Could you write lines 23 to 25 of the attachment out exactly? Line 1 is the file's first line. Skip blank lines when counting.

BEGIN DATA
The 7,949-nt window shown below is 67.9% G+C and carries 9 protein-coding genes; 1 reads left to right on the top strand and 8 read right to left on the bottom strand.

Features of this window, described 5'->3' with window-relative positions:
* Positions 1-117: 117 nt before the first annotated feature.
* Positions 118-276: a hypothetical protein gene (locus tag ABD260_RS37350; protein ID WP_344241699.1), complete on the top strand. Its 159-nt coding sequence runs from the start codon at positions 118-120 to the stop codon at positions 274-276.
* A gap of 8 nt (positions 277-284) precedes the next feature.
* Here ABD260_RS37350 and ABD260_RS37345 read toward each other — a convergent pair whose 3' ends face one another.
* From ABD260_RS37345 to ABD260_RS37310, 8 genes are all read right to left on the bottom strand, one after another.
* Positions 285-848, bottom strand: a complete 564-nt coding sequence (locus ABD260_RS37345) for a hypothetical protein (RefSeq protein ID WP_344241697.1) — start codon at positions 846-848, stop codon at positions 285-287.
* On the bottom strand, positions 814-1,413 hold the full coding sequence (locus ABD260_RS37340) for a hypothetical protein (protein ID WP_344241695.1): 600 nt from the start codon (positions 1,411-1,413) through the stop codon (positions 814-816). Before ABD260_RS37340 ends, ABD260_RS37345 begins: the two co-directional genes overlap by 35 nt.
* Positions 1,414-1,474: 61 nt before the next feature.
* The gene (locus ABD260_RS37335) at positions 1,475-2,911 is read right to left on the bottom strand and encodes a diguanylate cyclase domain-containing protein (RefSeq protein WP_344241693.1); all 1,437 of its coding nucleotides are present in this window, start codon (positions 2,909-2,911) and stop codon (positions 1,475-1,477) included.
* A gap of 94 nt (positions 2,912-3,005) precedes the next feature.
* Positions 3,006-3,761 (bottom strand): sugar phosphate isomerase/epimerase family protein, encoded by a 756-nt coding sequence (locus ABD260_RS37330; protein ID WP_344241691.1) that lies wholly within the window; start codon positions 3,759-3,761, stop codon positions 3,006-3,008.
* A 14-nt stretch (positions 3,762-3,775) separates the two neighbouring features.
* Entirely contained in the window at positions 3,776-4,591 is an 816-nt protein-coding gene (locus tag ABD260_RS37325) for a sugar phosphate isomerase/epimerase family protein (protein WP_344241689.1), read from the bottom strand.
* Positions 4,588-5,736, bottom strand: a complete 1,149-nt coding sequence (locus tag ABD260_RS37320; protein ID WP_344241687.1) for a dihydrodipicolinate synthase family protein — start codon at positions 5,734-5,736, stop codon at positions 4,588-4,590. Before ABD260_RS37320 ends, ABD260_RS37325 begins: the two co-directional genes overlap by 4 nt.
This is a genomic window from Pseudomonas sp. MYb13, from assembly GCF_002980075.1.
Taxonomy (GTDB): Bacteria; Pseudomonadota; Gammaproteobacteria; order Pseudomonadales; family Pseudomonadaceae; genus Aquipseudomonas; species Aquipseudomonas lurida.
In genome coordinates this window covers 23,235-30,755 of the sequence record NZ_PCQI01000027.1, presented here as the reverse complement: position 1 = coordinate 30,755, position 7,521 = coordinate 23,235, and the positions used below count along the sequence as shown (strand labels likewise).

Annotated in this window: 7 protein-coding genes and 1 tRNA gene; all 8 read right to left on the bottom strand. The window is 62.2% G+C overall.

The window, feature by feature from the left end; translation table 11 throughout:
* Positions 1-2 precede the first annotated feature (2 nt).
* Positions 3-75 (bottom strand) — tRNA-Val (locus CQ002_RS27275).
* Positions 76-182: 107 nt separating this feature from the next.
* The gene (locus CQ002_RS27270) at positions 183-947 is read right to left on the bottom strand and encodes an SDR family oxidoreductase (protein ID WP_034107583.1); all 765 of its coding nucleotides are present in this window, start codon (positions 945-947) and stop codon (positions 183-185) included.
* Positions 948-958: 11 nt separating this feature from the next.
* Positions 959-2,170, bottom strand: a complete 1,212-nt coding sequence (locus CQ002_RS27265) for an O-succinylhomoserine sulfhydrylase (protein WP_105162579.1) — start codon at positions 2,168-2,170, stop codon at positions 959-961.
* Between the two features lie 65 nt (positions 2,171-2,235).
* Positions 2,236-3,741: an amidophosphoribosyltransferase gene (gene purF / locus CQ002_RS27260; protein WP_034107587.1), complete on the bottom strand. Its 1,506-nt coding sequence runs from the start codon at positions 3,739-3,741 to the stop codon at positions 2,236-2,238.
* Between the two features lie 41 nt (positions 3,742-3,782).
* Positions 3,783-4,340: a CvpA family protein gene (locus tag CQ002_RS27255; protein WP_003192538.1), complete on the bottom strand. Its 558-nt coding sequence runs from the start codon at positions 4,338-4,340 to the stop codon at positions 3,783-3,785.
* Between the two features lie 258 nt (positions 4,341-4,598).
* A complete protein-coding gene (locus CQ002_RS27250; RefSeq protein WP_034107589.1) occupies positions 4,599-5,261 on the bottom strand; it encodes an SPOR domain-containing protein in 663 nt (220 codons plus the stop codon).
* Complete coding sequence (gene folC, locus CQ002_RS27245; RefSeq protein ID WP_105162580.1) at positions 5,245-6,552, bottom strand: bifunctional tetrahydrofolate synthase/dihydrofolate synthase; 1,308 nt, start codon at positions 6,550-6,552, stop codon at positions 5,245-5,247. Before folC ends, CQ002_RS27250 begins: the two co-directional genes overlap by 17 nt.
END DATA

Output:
* Positions 3-75 (bottom strand) — tRNA-Val (locus CQ002_RS27275).
* Positions 76-182: 107 nt separating this feature from the next.
* The gene (locus CQ002_RS27270) at positions 183-947 is read right to left on the bottom strand and encodes an SDR family oxidoreductase (protein ID WP_034107583.1); all 765 of its coding nucleotides are present in this window, start codon (positions 945-947) and stop codon (positions 183-185) included.